When doing any mathematical operation on a vector quantity (like adding, subtracting, multiplying¦ ) you have to consider both the magnitude and the direction. This makes dealing with vector quantities a little more complicated than scalars. On the slide we list some of the physical quantities discussed in the Beginners Guide to Propulsion and group them into either vector or scalar quantities. Of particular interest, the forces, which operate on a flying aircraft, the weight, thrust, and aerodynamic forces, are all vector quantities.
The resulting motion of the aircraft in terms of displacement, velocity, and acceleration are also vector quantities. These quantities can be determined by application of Newtons laws for vectors. The scalar quantities include most of the thermodynamic state variables involved with the propulsion system, such as the density, pressure, and temperature of the propellants. The energy, work, and entropy associated with the engines are also scalar quantities.
There are some quantities, like speed, which have very special definitions for scientists. By definition, speed is the scalar magnitude of a velocity vector. A car going down the road has a speed of 50 mph. Its velocity is 50 mph in the northeast direction. It can get very confusing when the terms are used interchangeably! While Newtons laws describe the resulting motion of a solid, there are special equations which describe the motion of fluids, gases and liquids, through the propulsion system.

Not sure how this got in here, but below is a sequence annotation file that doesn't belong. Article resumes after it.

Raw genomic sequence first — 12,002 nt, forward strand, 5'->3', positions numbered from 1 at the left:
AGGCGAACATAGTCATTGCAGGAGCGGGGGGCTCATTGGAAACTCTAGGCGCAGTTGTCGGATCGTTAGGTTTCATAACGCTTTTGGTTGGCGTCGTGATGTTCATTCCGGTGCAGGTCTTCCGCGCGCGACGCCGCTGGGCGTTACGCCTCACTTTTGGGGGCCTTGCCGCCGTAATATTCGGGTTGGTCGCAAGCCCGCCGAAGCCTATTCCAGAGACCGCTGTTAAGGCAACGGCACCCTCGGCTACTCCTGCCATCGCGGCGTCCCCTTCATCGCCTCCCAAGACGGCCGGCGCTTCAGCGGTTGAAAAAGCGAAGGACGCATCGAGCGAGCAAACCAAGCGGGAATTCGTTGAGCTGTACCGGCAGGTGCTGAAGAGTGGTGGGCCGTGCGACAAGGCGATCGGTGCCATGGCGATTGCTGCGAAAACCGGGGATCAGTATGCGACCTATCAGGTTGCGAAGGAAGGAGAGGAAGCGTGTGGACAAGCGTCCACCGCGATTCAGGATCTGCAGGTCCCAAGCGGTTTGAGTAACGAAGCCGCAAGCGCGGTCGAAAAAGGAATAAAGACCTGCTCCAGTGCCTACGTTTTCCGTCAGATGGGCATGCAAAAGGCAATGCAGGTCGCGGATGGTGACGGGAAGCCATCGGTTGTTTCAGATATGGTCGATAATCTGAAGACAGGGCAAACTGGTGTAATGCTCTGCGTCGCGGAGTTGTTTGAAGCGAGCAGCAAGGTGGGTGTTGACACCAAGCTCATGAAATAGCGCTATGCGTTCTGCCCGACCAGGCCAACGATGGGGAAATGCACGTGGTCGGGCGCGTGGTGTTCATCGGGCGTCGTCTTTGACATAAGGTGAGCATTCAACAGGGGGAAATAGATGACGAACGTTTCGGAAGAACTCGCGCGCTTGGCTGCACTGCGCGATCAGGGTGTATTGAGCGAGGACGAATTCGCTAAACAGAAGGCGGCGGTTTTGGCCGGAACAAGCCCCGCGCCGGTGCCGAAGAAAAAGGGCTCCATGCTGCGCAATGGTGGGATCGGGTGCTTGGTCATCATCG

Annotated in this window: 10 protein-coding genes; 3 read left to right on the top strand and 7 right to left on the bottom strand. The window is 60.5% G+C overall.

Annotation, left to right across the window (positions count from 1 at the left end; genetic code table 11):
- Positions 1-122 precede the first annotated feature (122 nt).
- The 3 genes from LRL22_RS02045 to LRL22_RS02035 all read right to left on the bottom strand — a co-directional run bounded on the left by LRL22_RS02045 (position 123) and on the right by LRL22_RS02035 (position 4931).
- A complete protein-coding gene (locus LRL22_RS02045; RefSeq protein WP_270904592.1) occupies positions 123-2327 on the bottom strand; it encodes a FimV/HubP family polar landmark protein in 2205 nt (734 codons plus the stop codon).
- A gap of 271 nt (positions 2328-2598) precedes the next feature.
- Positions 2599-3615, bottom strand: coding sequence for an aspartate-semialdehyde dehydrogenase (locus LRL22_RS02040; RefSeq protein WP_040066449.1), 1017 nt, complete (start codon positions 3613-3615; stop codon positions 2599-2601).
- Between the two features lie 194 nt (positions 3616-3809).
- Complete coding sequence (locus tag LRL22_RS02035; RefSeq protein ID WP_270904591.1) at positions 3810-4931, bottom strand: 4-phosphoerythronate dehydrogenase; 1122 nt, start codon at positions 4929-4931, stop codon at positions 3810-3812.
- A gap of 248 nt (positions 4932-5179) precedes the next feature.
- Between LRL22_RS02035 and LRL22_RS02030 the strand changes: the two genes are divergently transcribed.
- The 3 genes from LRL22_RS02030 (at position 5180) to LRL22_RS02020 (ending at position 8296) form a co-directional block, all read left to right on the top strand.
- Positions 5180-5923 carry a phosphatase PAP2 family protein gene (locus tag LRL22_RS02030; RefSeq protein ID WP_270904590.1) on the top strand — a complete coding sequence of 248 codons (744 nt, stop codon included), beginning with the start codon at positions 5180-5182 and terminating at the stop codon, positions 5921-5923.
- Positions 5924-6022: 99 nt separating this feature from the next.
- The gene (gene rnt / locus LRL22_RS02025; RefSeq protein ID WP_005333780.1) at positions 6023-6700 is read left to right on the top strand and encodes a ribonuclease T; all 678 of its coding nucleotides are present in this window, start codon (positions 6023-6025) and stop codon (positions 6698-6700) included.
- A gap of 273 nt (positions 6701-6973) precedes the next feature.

For any physical system, the mass, momentum, and energy of the system must be conserved. Mass and energy are scalar quantities, while momentum is a vector quantity. This results in a coupled set of equations, called the Navier-Stokes equations, which describe how fluids behave when subjected to external forces. These equations are the fluid equivalent of Newtons laws of motion and are very difficult to solve and understand. A simplified version of the equations called the Euler equations can be solved for some fluids problems.